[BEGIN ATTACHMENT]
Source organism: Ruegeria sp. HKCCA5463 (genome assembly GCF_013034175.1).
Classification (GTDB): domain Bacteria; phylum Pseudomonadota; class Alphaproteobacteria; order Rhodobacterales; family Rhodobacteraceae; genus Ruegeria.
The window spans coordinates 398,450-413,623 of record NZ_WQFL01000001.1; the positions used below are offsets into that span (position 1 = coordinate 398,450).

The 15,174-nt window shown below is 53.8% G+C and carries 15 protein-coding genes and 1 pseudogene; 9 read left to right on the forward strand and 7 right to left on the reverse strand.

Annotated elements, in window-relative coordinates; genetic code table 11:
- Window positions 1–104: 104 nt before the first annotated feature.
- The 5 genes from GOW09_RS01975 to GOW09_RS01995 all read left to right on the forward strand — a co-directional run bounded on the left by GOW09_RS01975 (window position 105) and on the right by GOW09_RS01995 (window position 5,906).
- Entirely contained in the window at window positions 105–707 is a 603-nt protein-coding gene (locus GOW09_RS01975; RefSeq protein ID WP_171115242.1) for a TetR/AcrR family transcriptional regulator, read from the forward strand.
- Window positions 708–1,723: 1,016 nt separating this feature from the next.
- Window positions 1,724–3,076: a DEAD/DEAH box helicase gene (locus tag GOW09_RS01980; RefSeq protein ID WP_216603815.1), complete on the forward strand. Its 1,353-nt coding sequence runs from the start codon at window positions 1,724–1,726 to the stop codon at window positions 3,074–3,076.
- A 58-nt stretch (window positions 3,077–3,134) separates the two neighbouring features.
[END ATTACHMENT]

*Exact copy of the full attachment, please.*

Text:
Source organism: Ruegeria sp. HKCCA5463 (genome assembly GCF_013034175.1).
Classification (GTDB): domain Bacteria; phylum Pseudomonadota; class Alphaproteobacteria; order Rhodobacterales; family Rhodobacteraceae; genus Ruegeria.
The window spans coordinates 398,450-413,623 of record NZ_WQFL01000001.1; the positions used below are offsets into that span (position 1 = coordinate 398,450).

The 15,174-nt window shown below is 53.8% G+C and carries 15 protein-coding genes and 1 pseudogene; 9 read left to right on the forward strand and 7 right to left on the reverse strand.

Annotated elements, in window-relative coordinates; genetic code table 11:
- Window positions 1–104: 104 nt before the first annotated feature.
- The 5 genes from GOW09_RS01975 to GOW09_RS01995 all read left to right on the forward strand — a co-directional run bounded on the left by GOW09_RS01975 (window position 105) and on the right by GOW09_RS01995 (window position 5,906).
- Entirely contained in the window at window positions 105–707 is a 603-nt protein-coding gene (locus GOW09_RS01975; RefSeq protein ID WP_171115242.1) for a TetR/AcrR family transcriptional regulator, read from the forward strand.
- Window positions 708–1,723: 1,016 nt separating this feature from the next.
- Window positions 1,724–3,076: a DEAD/DEAH box helicase gene (locus tag GOW09_RS01980; RefSeq protein ID WP_216603815.1), complete on the forward strand. Its 1,353-nt coding sequence runs from the start codon at window positions 1,724–1,726 to the stop codon at window positions 3,074–3,076.
- A 58-nt stretch (window positions 3,077–3,134) separates the two neighbouring features.